The verdict: In 2013, this beer won the Top of the Hops tournament by narrowly edging out Jai Alai, and through some kind of celestial echo effect, it again ends up exactly one space ahead of Jai Alai two years later in a field of 116 beers—how that happens, we have no idea. The Champ faced even stiffer competition this time around, but still held up extremely well. It features a bit more malt presence than one might expect, which is almost necessary to stand up to its citrus bomb flavor profile—tons of grapefruit, tangerine and pine, and another beer where “clean” appears in nearly every description, as each flavor is well-defined and easy to single out. A silver medalist as recently as 2013 at the Great American Beer Fest, Union Jack remains an American classic and one of the first IPAs that will be suggested in any “best of” list of the style.
8. Founders Brewing Co. Centennial IPA
City: Grand Rapids, MI
The verdict: Talk about a beer that benefitted from the wild card spots. Founders had the tough luck to be in a particularly strong initial heat, and it ended up as the beer with the single highest score to not directly make it into the finals. As one of only a couple wild cards, then, it made its finals appearance count: Judges unanimously praised its slightly toasty malt character and impeccable balance. Hops are a classic blend of citrus and florals—as one taster wrote, “floral, honey, bit of grain, and lemon zest citrus.” Despite that, this is not what anyone would call “flashy” beer—it’s easily findable just about everywhere Founders manages to distribute, but that doesn’t diminish its greatness. If anything, the fact that Founders can still mass-produce a beer this good on this kind of scale is a hell of an impressive achievement.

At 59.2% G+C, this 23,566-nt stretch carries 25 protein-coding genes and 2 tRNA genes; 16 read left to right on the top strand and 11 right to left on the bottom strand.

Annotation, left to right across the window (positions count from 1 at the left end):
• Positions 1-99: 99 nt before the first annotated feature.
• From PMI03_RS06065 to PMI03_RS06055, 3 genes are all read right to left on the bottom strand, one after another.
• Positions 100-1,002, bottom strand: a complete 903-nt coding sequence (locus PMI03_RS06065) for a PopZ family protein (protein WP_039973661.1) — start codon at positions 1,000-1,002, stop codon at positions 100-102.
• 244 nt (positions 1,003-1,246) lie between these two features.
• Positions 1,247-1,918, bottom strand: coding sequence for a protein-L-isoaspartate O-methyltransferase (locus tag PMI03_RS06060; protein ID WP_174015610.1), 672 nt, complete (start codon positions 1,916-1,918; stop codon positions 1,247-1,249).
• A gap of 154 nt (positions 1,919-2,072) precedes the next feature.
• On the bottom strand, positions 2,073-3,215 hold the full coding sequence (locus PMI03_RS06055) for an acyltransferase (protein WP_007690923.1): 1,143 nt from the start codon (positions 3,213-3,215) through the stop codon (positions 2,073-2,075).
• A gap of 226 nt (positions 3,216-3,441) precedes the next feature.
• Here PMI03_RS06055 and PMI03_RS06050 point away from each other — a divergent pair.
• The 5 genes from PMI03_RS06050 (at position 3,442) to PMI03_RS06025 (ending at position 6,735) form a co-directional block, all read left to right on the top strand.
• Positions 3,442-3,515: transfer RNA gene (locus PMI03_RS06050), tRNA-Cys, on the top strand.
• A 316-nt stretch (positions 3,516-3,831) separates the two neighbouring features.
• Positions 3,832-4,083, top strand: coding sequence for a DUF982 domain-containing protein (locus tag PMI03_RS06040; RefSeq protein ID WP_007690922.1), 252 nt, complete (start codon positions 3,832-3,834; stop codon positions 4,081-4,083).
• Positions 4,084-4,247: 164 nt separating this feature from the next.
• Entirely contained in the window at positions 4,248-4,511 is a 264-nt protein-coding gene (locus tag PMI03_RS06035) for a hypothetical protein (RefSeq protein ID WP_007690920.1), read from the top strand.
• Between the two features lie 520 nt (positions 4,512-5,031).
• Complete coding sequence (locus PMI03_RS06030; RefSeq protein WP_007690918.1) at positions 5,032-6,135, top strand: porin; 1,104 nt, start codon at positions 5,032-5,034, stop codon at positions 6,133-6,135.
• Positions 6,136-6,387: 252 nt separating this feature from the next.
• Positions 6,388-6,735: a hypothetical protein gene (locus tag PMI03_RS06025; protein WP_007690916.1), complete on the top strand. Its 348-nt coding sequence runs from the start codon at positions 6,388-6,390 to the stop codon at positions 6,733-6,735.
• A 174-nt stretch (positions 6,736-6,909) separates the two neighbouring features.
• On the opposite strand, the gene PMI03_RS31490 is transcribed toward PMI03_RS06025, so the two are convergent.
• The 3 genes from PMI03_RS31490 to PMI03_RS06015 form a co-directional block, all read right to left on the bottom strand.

7. Heavy Seas Beer Loose Cannon IPA
City: Baltimore, MD
The verdict: If this number seems high to you, allow us to suggest that it may have been a while since the last time you actually had a Loose Cannon. That’s the way it was for a few of us, who had a good impression of this beer but few recent chances to sample—but tasting blind reminded us of just how great Heavy Seas’ most critically acclaimed beer is. All tasters noted its complex, unusual fruitiness—both in a strong grapefruit citrus character but also something closer to bright red berry flavors, in addition to herbal and piney qualities. In short, it’s an IPA that doesn’t lean too heavily on a single key flavor note but successfully spreads out over several complementary ones, and does so assertively. It’s also another beer that is well-liked but sort of flying under the radar—we didn’t expect quite so many of the high-ranking finalists to have national distribution, but these were the things we were pleased to discover thanks to tasting them blind.